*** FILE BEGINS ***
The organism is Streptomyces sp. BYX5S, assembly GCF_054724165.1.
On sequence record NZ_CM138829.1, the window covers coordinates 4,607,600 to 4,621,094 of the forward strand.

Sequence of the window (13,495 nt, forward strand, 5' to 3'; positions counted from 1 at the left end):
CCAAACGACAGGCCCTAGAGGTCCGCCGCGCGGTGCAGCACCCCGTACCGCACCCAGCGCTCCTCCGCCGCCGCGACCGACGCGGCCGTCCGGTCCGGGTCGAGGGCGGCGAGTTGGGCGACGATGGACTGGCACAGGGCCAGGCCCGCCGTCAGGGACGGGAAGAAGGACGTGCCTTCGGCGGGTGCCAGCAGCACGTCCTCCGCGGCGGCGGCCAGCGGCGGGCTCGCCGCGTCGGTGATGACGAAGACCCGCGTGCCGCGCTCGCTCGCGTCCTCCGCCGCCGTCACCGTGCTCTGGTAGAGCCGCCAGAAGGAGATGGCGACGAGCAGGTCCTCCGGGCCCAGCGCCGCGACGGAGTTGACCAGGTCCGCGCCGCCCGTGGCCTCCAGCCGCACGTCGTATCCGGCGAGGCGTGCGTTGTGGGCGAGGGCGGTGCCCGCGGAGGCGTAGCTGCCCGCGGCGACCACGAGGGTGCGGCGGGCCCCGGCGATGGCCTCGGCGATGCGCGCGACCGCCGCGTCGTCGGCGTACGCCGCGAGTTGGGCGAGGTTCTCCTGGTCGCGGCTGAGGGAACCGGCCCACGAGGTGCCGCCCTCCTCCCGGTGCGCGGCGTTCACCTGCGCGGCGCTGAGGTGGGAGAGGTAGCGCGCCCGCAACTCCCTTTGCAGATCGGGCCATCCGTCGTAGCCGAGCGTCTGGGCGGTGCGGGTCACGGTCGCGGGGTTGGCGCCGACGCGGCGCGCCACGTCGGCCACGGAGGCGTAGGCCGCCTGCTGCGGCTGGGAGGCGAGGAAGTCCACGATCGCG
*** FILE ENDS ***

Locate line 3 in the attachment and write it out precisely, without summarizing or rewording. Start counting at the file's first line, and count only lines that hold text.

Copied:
Sequence of the window (13,495 nt, forward strand, 5' to 3'; positions counted from 1 at the left end):